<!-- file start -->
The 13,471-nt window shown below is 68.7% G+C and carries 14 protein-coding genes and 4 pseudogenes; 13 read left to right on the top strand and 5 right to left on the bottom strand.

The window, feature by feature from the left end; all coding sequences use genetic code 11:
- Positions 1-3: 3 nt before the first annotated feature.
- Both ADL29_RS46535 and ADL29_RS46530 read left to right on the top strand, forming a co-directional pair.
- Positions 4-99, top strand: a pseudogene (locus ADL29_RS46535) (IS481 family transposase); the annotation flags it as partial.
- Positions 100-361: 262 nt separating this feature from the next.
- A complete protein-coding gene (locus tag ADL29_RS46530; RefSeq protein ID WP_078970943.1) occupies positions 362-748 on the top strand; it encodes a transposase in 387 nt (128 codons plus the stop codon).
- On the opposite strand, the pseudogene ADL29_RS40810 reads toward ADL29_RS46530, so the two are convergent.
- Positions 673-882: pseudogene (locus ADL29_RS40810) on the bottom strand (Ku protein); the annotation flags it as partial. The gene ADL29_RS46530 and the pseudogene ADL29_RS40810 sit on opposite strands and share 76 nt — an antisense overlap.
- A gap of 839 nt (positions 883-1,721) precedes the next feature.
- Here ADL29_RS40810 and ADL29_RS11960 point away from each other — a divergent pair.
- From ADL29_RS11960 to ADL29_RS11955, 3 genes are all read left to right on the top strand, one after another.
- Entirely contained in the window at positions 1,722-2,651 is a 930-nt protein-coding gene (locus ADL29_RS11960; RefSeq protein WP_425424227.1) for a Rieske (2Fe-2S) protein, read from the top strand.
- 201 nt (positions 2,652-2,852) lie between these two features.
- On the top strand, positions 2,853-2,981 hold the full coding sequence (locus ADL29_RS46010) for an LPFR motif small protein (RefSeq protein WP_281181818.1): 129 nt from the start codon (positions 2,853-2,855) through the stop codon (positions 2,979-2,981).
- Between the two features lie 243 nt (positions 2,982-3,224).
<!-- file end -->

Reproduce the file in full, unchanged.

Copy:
The 13,471-nt window shown below is 68.7% G+C and carries 14 protein-coding genes and 4 pseudogenes; 13 read left to right on the top strand and 5 right to left on the bottom strand.

The window, feature by feature from the left end; all coding sequences use genetic code 11:
- Positions 1-3: 3 nt before the first annotated feature.
- Both ADL29_RS46535 and ADL29_RS46530 read left to right on the top strand, forming a co-directional pair.
- Positions 4-99, top strand: a pseudogene (locus ADL29_RS46535) (IS481 family transposase); the annotation flags it as partial.
- Positions 100-361: 262 nt separating this feature from the next.
- A complete protein-coding gene (locus tag ADL29_RS46530; RefSeq protein ID WP_078970943.1) occupies positions 362-748 on the top strand; it encodes a transposase in 387 nt (128 codons plus the stop codon).
- On the opposite strand, the pseudogene ADL29_RS40810 reads toward ADL29_RS46530, so the two are convergent.
- Positions 673-882: pseudogene (locus ADL29_RS40810) on the bottom strand (Ku protein); the annotation flags it as partial. The gene ADL29_RS46530 and the pseudogene ADL29_RS40810 sit on opposite strands and share 76 nt — an antisense overlap.
- A gap of 839 nt (positions 883-1,721) precedes the next feature.
- Here ADL29_RS40810 and ADL29_RS11960 point away from each other — a divergent pair.
- From ADL29_RS11960 to ADL29_RS11955, 3 genes are all read left to right on the top strand, one after another.
- Entirely contained in the window at positions 1,722-2,651 is a 930-nt protein-coding gene (locus ADL29_RS11960; RefSeq protein WP_425424227.1) for a Rieske (2Fe-2S) protein, read from the top strand.
- 201 nt (positions 2,652-2,852) lie between these two features.
- On the top strand, positions 2,853-2,981 hold the full coding sequence (locus ADL29_RS46010) for an LPFR motif small protein (RefSeq protein WP_281181818.1): 129 nt from the start codon (positions 2,853-2,855) through the stop codon (positions 2,979-2,981).
- Between the two features lie 243 nt (positions 2,982-3,224).